At that time the church encouraged donations of land and property to itself. Accordingly, women were allowed to own property to prevent their deceased husbands’ inheritance from reverting back to the family group in the absence of an heir. Thus, women’s rights to own and bequeth property was an unintented consequence of this teaching which profited the church largely. By the end of the seventh century, one-third of all productive land in France fell into the hands of ecclesiastical estates.

So there you have it. The rise of individualism, women’s rights and the modern society in Western Europe which is blamed for the demise of the traditional family originated from church law back in the sixth century. If it was motivated by material interests to outlaw old forms of marriage back then, it might be similarly motivated today in seeking to discourage new forms of family planning to prevent its flock from shrinking.

Fertile Ground

Finally with regard to the argument that the promotion of modern forms of contraception will lead to an irreversible decline of population and economic stagnation, I would offer the following chart taken from a study by Mikko Mryskyla of the University of Pennsylvania published in the science journal Nature back in 2009.

It shows two snapshots of cross-country fertility rates recorded in 1975 and 2005 on the vertical axis plotted against human development scores on the horizontal. Back in the twentieth century, you could be forgiven for thinking that the downward trend would have no end as countries that grew richer exhibited lower fertility rates. This is clearly shown by the 1975 scatter plot (in blue).

Here in the twenty-first century, that pattern has clearly been reversed with countries exhibiting advanced levels of human development recording a recovery (see the red scatter plot) of their fertility rates compared to previous levels set in 1975 (HDI or the human development indicator on the horizontal axis is a composite index of health, education and income levels).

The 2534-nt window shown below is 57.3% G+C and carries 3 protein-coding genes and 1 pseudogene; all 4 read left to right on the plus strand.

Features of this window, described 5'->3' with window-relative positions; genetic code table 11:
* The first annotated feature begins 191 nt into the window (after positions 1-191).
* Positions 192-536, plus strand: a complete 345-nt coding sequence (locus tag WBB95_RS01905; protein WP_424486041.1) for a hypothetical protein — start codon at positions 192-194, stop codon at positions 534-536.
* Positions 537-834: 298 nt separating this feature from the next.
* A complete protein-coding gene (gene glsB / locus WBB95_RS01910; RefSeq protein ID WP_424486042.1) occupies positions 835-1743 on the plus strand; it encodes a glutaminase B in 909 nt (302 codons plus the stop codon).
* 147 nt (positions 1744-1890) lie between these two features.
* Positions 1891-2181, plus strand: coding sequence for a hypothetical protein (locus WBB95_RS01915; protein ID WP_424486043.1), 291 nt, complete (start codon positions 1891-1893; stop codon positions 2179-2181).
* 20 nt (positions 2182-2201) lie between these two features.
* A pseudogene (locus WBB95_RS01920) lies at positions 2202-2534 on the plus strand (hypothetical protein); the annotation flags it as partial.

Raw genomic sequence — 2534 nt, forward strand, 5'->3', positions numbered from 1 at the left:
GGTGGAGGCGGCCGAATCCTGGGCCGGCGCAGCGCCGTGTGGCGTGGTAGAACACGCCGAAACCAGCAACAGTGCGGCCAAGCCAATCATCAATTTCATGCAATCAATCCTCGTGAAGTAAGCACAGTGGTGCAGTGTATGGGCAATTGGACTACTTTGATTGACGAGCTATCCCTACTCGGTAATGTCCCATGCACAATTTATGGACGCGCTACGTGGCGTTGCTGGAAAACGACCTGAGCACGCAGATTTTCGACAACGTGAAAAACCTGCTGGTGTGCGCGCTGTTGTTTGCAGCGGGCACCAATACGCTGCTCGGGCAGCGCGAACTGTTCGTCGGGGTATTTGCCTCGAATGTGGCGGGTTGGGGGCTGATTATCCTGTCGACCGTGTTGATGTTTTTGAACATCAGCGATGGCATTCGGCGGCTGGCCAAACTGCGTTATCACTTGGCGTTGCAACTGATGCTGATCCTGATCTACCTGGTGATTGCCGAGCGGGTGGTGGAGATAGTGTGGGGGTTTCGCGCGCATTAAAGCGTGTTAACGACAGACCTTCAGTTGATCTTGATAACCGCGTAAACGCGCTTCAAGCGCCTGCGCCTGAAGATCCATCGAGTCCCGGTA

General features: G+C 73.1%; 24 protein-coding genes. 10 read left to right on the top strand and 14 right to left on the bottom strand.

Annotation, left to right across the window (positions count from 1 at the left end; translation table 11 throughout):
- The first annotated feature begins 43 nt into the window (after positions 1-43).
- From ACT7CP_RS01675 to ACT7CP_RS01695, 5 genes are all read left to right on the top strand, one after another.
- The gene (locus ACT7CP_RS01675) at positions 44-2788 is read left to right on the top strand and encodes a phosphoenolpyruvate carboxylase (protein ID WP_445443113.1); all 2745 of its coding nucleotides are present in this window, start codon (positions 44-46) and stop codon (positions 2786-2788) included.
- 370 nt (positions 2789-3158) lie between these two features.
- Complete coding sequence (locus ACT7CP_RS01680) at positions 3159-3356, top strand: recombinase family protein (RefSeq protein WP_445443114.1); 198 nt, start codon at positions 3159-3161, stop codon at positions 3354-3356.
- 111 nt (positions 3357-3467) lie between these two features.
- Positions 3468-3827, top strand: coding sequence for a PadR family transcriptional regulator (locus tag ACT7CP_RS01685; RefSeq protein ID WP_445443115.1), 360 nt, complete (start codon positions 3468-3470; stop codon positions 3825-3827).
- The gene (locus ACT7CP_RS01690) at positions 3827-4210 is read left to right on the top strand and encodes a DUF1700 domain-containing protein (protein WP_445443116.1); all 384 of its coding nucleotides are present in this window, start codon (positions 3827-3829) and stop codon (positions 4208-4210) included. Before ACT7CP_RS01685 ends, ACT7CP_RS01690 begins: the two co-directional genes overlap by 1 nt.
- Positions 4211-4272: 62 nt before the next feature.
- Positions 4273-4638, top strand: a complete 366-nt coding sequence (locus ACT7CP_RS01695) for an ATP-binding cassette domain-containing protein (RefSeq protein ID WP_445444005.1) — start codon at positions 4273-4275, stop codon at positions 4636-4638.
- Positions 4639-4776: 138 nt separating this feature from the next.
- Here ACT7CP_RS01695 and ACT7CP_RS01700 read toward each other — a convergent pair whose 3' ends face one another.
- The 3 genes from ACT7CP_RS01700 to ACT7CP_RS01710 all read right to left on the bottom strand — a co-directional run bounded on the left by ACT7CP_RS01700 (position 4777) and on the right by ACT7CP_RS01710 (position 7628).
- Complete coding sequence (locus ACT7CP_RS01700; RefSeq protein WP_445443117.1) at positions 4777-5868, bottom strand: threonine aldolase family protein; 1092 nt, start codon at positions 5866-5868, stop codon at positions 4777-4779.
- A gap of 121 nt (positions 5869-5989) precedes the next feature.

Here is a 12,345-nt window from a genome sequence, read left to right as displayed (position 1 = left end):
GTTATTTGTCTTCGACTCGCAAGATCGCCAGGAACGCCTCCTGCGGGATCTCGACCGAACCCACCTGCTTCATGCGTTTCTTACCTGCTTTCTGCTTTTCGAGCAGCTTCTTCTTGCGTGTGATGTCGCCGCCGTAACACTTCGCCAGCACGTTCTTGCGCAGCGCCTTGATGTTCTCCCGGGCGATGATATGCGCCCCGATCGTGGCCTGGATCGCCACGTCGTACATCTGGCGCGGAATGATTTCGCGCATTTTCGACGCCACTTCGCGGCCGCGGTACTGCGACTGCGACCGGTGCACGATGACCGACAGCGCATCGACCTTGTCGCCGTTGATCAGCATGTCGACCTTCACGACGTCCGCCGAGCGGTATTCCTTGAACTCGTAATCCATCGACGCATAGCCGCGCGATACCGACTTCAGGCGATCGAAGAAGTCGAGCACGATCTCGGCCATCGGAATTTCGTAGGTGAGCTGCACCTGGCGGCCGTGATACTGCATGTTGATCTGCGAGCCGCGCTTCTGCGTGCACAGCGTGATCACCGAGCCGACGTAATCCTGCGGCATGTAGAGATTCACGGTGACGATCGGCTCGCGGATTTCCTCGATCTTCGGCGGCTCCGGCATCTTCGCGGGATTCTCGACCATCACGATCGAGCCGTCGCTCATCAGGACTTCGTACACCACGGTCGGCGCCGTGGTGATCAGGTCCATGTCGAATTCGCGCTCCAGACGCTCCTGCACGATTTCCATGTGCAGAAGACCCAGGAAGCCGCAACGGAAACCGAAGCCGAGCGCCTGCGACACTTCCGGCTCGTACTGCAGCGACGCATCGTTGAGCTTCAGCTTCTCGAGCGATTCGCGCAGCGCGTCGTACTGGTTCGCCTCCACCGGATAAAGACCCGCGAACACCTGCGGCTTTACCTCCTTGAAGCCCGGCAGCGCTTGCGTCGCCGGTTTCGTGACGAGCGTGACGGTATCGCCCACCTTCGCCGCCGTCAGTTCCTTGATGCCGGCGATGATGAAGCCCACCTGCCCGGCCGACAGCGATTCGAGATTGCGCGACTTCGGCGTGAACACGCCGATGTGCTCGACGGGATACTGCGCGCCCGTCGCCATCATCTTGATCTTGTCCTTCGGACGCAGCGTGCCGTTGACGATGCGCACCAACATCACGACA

The way that these countries have reversed the downward trend and produced the J-curve observed in 2005 has been by promoting a number of family friendly policies which include generous maternity/paternity leave allowances, free or subsidized childcare and pre-schools, pre- and post-partum care to mothers and newborns, and flexible working hours, to name a few.

Myrskyla has since then studied the relationship between happiness and fertility using data from the World Values Survey and has concluded that having children is “a long-term investment in well-being.” In the short-run however the data shows that having more kids poses challenges to happiness (less time for personal needs and interests). The policies mentioned help to counter that and allow families cope better with raising kids.

With such policies in place, these countries have seen their fertility rates rising above the demographic point of no return (of around 1.5 births per woman) to near replacement levels (around 2.1 bpw). Given that this field of policy research and development is still in its “infancy” (pardon the pun), we can expect to see more countries joining them and hopefully see fertility rates in rich countries reach replacement levels in the near future.

So to the doubters out there who still feel that modern family planning is anti-family, perhaps they need to brush up on their reading of events, both past and present.

Predicting the coming labour shortage

When will the Philippines reach its tipping point?

Suck! That was the sound of jobs and investments being plucked out of the West and sunk into China. That was then.

As the world economy gradually recovered from the global financial crisis in 2010, there was talk of the People’s Republic finally having reached a tipping point that would see it transitioning from being a predominantly labour-surplus economy to one that suffers from labour-shortages.

Last week as the Benign One appealed to employers to give modest pay increases as a way of quieting labour groups following the May Day celebrations, authorities in China were for the first time entertaining the possibility of allowing their currency the Renminbi to appreciate to increase worker purchasing power and tamp down inflation.